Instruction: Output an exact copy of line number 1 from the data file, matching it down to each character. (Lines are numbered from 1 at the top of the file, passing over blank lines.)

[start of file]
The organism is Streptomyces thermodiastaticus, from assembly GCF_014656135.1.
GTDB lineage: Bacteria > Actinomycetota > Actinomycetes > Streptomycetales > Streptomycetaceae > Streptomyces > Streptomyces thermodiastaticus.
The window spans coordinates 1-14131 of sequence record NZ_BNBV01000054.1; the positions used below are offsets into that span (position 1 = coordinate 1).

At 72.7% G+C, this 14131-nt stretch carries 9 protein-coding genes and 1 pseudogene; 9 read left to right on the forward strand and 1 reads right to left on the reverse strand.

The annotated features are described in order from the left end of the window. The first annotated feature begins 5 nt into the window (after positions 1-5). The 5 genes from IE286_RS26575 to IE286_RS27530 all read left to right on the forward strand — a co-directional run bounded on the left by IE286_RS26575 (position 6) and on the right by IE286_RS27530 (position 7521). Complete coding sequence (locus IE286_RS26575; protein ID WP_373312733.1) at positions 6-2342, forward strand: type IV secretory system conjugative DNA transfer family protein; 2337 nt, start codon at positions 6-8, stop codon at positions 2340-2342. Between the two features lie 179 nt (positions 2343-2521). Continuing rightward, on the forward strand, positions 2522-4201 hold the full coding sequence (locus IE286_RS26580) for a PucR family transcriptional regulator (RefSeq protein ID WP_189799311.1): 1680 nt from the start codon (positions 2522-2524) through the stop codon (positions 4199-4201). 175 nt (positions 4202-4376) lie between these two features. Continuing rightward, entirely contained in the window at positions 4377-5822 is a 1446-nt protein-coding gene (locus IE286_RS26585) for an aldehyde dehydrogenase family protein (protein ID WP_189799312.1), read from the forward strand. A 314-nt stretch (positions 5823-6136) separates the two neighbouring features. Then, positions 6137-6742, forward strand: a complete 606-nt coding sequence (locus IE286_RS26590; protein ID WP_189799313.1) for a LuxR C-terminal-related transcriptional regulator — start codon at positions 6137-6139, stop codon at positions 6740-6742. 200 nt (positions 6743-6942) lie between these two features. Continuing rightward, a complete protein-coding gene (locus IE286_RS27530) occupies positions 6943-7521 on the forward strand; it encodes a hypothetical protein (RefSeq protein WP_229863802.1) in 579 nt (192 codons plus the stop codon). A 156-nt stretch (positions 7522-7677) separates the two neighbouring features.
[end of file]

The organism is Streptomyces thermodiastaticus, from assembly GCF_014656135.1.